Anxiety, Panic Attacks and Stress all derive from a phobia, or type of fear.
Anxiety is a physiological state that’s caused by the sympathetic nervous system (SNS).
Anxiety doesn’t necessarily stem from fear or defensive actions, but is quite often based on irrational or illogical fears. It can come from a need to escape situations which make us anxious and may at some level bring relief. This encourages us to escape the situation instead of working through the anxiety.
SNS is always active at the base level (called sympathetic tone) and becomes more active in stressful situations. The ”flight or fight” response occurs from here.
The physical symptoms of anxiety include those of stress (sweaty palms, racing heart, churning stomach), with the addition of: difficulty breathing, panicky feelings, chest pain or discomfort, flushed skin, sweating, trouble sleeping, difficulty concentrating, trembling or shaking, and headaches.
Recovering from an anxiety disorder is attainable, but there is no “quick fix,” “miracle cure,” or “secret remedy” for it. Recovering from Anxiety disorder requires accessing the correct information, help, and support, and then applying the right tools to bring about lasting success.
Said the robin to the sparrow,
“I would really like to know,
whey these anxious hum ban beings
Rush around and worry so.”
Said the sparrow to the robin,
“I think that it must be
that they have no Heavenly Father
such as cares for you and me.”
What is a Panic Attack?
Panic has been related to the “fight or flight” mechanism. Panic attacks are sudden feelings of terror that strike without warning. A Panic Attack can be seen as a sudden fear that is able to dominate or replace our thing, and is a reaction that is brought about by some outside stimulus. It is said to be a product of the sympathetic nervous system.
A panic disorder is characterized by recurrent, spontaneous panic attacks. A panic attack is an acute episode of terror and discomfort. A barrage of terrifying symptoms take over the body, usually lasting only a couple of minutes, but sometimes continuing for up to ten minutes.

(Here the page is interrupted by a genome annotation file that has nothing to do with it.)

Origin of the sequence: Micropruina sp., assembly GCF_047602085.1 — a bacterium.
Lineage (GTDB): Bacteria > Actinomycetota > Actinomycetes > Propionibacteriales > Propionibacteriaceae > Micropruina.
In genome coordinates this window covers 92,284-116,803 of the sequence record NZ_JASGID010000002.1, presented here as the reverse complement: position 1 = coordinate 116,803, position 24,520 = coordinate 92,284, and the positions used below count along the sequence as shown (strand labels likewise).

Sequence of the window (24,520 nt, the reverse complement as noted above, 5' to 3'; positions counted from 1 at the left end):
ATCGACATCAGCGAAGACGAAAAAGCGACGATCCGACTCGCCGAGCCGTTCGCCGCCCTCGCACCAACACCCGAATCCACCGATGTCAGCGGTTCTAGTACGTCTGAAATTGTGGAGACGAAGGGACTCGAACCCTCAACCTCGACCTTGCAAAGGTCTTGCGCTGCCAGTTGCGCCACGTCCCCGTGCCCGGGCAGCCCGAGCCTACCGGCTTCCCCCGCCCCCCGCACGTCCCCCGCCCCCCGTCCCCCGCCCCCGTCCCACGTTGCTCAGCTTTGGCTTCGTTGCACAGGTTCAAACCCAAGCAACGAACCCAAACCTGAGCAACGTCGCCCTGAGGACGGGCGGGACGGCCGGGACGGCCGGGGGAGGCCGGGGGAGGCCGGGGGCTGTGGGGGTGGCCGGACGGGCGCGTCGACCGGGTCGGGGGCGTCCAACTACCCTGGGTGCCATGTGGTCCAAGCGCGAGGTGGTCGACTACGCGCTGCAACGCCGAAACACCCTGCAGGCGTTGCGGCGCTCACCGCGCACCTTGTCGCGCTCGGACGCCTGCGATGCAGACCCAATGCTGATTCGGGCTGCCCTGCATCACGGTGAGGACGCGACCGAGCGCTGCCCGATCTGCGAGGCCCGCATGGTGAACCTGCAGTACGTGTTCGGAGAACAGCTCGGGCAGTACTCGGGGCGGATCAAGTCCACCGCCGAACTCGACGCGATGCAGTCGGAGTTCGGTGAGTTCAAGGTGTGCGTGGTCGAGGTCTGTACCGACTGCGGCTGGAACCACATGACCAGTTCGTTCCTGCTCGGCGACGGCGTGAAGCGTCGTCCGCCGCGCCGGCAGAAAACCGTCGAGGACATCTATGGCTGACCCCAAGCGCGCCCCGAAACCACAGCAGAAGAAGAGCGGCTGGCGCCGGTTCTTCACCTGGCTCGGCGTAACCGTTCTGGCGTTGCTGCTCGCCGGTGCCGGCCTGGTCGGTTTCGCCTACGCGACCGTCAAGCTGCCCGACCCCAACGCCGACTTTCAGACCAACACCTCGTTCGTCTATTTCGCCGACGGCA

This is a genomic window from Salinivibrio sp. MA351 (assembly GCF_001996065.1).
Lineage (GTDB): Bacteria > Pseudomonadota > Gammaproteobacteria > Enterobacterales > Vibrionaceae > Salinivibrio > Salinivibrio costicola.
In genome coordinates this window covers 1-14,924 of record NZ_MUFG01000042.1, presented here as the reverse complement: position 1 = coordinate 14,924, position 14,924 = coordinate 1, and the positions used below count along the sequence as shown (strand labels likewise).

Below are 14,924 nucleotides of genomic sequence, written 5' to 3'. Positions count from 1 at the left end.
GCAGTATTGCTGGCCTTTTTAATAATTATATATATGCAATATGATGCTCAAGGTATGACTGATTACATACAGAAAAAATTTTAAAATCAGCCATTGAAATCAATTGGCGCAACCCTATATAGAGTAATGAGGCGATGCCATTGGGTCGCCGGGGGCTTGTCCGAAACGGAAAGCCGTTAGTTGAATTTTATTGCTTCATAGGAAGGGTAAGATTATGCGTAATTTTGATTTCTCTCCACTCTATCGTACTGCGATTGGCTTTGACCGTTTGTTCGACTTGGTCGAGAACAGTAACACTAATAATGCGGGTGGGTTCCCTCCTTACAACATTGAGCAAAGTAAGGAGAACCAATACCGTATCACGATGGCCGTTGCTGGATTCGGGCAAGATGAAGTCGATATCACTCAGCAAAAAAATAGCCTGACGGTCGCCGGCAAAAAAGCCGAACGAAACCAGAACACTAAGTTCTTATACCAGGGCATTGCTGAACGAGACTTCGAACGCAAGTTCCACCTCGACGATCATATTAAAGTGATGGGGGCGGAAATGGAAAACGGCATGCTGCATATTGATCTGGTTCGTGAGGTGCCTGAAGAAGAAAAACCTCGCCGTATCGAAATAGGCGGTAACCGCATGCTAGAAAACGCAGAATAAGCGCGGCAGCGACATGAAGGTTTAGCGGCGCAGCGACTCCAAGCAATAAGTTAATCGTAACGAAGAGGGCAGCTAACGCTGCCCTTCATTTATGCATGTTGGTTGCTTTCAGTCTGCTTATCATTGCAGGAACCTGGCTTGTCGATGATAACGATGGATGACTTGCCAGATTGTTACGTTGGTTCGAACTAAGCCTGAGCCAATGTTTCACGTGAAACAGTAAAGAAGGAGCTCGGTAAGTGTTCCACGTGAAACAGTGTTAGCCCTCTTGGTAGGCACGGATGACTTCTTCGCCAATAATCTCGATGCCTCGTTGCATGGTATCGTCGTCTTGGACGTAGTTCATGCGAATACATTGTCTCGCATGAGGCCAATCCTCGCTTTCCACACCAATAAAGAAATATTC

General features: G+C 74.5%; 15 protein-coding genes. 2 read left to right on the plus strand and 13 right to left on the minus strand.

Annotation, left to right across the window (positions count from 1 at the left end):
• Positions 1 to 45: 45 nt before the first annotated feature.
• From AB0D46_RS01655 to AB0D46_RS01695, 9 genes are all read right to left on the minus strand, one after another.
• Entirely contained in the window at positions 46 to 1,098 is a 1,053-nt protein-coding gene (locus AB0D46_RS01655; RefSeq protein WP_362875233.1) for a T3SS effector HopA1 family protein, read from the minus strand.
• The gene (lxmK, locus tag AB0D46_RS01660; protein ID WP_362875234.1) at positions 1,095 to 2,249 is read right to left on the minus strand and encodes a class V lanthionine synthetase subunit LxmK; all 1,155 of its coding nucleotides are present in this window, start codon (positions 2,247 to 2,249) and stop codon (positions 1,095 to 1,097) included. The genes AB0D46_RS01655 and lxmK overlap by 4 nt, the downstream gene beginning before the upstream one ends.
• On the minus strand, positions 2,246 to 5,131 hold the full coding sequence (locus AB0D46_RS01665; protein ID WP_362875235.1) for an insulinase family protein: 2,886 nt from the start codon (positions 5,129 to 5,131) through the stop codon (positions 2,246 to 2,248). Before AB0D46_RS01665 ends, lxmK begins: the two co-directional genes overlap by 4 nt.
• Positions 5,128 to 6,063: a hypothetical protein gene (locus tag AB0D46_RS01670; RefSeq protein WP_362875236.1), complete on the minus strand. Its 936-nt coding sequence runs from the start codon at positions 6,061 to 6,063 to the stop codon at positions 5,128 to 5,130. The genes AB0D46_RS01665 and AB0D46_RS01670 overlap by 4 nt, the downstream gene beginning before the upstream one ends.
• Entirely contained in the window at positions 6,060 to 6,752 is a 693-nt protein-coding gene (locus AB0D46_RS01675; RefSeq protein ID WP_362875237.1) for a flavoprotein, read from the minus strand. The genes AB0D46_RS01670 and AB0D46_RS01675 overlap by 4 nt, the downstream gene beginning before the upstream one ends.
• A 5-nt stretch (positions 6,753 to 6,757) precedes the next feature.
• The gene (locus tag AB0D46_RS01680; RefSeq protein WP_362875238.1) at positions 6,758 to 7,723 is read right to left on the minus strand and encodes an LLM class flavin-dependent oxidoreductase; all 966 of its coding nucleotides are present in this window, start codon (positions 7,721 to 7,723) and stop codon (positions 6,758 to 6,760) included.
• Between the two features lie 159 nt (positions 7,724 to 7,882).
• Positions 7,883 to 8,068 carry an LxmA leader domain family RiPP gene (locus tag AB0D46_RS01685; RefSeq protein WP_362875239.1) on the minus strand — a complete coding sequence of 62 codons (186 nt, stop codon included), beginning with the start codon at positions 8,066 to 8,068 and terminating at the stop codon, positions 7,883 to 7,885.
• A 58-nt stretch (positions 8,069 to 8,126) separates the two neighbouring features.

Stress is a psychosocial reaction. It’s influenced by the way a person filters nonthreatening external events. The filtering is based on the person’s assumptions, ideas and expectations. These assumptions, ideas and expectations can be referred to as social constructionism.
Stress can be a reaction to something out of your control, such as being stuck in traffic. This is considered short lived stress. Or it can last a long time if you’re dealing with relationship problems, a spouse’s death or other serious situations. Stress becomes dangerous when it interferes with your ability to live a normal life over an extended period. You may feel tired, unable to concentrate or irritable. Stress can also damage your physical health.
Both Panic Attacks and Stress play very important roles in the natural survival instinct. The preparations for fight or flight are the body’s defense mechanisms. Preparing for the necessary course of action to be applied to preserve one’s, health or life, whichever one is in danger at the time.
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To Your Success,